Tuesday, March 01, 2011

Evening on the River Thames

click photo to enlarge
During the early part of my life the Pool of London was a place of commercial river traffic. Freighters would load and unload into riverside warehouses, barges would to and fro bringing and taking the requirements of a variety of businesses throughout the centre of the capital. The nearby docks at Wapping were bustling centres of activity. But no more. London's "Docklands" is now an area of high-rise offices, high-cost flats, and financial services-derived wealth. The water that once held hard-working commercial craft is now either filled in, remain as scenic ponds, or serve as the base for pleasure craft. Today's freighters are largely restricted to the downstream docks and river around Tilbury, Dartford, Thames Haven etc.

In recent years, when I've stayed in London, my location on the river has allowed me to watch the range of traffic that still uses this essential artery. What I see is mainly tourist craft showing visitors the sights, water taxis ferrying people up and down (and across) the river, and a motley collection of small boats - police launches, small power boats, rowing club sculls etc. The occasional large naval vessel and smaller cruise liner sometimes ventures up as far as Tower Bridge. Commercial traffic in the old sense is largely absent, with one exception: a regular sight is tug boats pulling barges loaded with yellow metal containers. These hold Londoners' domestic waste, and they are essentially river-borne "dustcarts", taking their cargo for disposal. In the past year four new vessels have taken over these duties, and from 2011 they carry sorted refuse to a riverside "energy from waste" electricity generating station at Belvedere, rather than to a landfil site.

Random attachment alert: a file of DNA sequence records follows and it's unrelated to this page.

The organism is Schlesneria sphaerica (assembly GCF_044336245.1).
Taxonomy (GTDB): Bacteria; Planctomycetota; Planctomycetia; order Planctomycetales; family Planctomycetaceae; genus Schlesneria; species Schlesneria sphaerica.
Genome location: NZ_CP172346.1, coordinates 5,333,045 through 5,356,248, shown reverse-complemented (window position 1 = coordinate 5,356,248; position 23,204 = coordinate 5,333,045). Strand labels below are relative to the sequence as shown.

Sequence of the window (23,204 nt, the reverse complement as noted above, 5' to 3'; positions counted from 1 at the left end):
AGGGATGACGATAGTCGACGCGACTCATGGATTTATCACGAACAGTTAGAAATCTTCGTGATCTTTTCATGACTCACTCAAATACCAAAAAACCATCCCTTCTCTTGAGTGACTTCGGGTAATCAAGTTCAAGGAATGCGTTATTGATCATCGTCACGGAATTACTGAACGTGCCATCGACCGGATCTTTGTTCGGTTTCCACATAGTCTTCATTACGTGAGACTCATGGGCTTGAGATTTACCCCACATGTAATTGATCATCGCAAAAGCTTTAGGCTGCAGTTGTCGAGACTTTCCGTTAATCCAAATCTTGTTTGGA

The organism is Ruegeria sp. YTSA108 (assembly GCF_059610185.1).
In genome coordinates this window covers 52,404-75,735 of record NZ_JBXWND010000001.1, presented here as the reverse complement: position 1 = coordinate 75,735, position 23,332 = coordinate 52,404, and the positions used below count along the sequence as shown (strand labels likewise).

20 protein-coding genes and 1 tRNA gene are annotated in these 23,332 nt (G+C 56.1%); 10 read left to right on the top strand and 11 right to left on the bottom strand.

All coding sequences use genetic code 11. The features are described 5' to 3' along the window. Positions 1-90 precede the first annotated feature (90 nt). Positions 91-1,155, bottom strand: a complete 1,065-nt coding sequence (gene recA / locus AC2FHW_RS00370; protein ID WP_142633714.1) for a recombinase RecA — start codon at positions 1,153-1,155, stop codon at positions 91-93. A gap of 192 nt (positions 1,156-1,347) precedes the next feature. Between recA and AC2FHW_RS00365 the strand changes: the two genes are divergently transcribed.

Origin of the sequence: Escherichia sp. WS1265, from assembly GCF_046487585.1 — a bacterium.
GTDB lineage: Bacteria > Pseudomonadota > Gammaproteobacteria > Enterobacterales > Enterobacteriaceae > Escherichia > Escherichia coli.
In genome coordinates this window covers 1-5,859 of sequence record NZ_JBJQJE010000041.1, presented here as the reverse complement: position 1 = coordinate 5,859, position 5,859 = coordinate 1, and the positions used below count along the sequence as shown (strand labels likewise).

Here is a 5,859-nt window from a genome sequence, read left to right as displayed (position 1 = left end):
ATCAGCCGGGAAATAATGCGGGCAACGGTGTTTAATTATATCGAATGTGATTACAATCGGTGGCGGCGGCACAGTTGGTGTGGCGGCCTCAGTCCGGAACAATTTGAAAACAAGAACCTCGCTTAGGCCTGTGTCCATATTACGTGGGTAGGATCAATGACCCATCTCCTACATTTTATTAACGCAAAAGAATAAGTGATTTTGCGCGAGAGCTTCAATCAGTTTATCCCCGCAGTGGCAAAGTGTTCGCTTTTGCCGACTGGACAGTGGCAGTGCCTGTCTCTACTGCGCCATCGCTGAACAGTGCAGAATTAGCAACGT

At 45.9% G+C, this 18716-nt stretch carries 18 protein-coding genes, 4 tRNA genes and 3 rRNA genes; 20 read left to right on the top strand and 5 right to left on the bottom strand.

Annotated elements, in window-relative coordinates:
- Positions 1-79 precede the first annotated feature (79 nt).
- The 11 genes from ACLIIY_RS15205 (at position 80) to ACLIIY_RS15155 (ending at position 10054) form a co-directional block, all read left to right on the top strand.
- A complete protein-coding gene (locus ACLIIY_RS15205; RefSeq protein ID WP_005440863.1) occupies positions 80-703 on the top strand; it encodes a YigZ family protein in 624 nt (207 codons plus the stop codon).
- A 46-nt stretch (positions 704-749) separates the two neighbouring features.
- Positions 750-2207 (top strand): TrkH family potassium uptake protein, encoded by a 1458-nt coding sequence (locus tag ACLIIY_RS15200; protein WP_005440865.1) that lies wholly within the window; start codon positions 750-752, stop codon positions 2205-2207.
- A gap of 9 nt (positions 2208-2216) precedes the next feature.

Looking out over the river one recent evening a tug and its load came slowly into view on the ebbing tide. Further out into the river a Thames Clipper catamaran ferry roared by. With a bit of quick camera juggling, and bracing myself against the balcony wall, I managed to get this shot of both craft motion-blurred against the backdrop of the Thames, its riverside flats and the distant City.

photograph and text (c) T. Boughen

Camera: Canon
Mode: Aperture Priority
Focal Length: 35mm
F No: f7.1
Shutter Speed: 1/2 sec
ISO: 3200
Exposure Compensation: -0.33 EV
Image Stabilisation: On